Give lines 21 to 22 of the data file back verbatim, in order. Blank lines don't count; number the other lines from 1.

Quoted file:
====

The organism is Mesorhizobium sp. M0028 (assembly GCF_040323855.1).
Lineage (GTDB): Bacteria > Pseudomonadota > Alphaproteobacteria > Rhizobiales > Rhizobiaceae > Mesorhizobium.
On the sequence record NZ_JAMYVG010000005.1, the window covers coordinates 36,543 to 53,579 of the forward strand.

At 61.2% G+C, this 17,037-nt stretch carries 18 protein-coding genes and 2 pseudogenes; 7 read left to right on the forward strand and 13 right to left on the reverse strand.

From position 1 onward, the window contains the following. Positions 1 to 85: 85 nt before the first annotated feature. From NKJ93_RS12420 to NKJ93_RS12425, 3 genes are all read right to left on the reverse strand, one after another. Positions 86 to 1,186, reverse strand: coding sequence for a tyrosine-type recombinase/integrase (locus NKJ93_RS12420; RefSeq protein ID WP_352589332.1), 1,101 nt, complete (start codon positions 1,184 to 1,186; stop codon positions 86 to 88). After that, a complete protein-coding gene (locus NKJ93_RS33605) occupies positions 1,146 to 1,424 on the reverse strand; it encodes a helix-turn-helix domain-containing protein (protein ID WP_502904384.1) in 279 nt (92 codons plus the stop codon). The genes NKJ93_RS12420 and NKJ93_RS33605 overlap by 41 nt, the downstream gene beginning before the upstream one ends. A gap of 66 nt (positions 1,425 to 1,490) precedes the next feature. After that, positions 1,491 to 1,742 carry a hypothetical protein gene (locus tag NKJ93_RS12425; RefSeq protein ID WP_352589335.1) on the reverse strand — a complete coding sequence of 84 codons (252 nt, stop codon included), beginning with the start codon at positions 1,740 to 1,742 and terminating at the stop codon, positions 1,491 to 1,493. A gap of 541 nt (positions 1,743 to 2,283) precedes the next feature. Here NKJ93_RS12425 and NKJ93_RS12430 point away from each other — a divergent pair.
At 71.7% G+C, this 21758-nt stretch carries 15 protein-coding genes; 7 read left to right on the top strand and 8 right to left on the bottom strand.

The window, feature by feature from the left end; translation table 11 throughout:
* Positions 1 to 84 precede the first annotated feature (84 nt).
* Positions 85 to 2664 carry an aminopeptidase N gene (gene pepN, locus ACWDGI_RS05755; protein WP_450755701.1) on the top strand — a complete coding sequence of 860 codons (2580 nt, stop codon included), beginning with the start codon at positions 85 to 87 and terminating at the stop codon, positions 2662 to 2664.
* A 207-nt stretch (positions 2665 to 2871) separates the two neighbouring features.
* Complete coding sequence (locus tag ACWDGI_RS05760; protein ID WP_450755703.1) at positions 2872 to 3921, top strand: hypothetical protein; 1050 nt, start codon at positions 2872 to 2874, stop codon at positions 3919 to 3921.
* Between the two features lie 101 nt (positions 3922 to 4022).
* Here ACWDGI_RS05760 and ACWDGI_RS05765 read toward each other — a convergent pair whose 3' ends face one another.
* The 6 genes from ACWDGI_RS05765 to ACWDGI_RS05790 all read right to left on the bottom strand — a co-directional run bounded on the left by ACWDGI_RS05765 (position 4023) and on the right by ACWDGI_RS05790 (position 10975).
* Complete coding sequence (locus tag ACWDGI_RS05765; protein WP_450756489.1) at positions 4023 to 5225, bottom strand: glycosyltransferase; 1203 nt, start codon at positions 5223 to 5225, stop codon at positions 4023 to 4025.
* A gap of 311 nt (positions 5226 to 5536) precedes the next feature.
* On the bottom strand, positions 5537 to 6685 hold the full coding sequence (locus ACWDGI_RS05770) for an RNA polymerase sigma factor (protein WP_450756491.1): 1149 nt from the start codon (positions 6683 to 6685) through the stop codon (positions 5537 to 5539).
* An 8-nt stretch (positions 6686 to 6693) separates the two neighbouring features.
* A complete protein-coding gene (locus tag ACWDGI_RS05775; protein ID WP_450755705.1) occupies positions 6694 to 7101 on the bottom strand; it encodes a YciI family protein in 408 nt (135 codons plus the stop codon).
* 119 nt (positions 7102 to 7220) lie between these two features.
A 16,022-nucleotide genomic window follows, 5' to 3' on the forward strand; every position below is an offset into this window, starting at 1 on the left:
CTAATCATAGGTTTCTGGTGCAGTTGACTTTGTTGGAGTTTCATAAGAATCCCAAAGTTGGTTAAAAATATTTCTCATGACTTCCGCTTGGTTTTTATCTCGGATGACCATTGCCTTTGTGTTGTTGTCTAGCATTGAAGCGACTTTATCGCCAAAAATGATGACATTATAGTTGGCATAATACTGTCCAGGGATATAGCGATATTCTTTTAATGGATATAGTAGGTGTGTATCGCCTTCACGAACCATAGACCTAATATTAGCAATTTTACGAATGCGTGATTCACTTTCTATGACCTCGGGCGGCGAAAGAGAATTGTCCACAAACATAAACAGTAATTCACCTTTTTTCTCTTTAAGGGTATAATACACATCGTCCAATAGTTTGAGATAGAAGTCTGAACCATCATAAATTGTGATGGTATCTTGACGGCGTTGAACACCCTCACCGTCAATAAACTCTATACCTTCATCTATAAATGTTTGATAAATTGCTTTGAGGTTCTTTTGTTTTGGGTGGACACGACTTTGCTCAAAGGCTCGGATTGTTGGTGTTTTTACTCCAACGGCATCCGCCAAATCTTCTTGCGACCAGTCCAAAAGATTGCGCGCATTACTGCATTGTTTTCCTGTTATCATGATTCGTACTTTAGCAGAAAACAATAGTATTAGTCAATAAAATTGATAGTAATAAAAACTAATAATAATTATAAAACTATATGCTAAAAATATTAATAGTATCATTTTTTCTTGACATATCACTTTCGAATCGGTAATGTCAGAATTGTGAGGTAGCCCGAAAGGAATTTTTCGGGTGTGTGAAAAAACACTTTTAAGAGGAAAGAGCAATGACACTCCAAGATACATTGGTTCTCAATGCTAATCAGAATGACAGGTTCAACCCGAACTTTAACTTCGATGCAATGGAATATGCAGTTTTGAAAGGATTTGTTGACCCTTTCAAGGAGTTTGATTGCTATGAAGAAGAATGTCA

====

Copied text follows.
A 16,022-nucleotide genomic window follows, 5' to 3' on the forward strand; every position below is an offset into this window, starting at 1 on the left:
CTAATCATAGGTTTCTGGTGCAGTTGACTTTGTTGGAGTTTCATAAGAATCCCAAAGTTGGTTAAAAATATTTCTCATGACTTCCGCTTGGTTTTTATCTCGGATGACCATTGCCTTTGTGTTGTTGTCTAGCATTGAAGCGACTTTATCGCCAAAAATGATGACATTATAGTTGGCATAATACTGTCCAGGGATATAGCGATATTCTTTTAATGGATATAGTAGGTGTGTATCGCCTTCACGAACCATAGACCTAATATTAGCAATTTTACGAATGCGTGATTCACTTTCTATGACCTCGGGCGGCGAAAGAGAATTGTCCACAAACATAAACAGTAATTCACCTTTTTTCTCTTTAAGGGTATAATACACATCGTCCAATAGTTTGAGATAGAAGTCTGAACCATCATAAATTGTGATGGTATCTTGACGGCGTTGAACACCCTCACCGTCAATAAACTCTATACCTTCATCTATAAATGTTTGATAAATTGCTTTGAGGTTCTTTTGTTTTGGGTGGACACGACTTTGCTCAAAGGCTCGGATTGTTGGTGTTTTTACTCCAACGGCATCCGCCAAATCTTCTTGCGACCAGTCCAAAAGATTGCGCGCATTACTGCATTGTTTTCCTGTTATCATGATTCGTACTTTAGCAGAAAACAATAGTATTAGTCAATAAAATTGATAGTAATAAAAACTAATAATAATTATAAAACTATATGCTAAAAATATTAATAGTATCATTTTTTCTTGACATATCACTTTCGAATCGGTAATGTCAGAATTGTGAGGTAGCCCGAAAGGAATTTTTCGGGTGTGTGAAAAAACACTTTTAAGAGGAAAGAGCAATGACACTCCAAGATACATTGGTTCTCAATGCTAATCAGAATGACAGGTTCAACCCGAACTTTAACTTCGATGCAATGGAATATGCAGTTTTGAAAGGATTTGTTGACCCTTTCAAGGAGTTTGATTGCTATGAAGAAGAATGTCA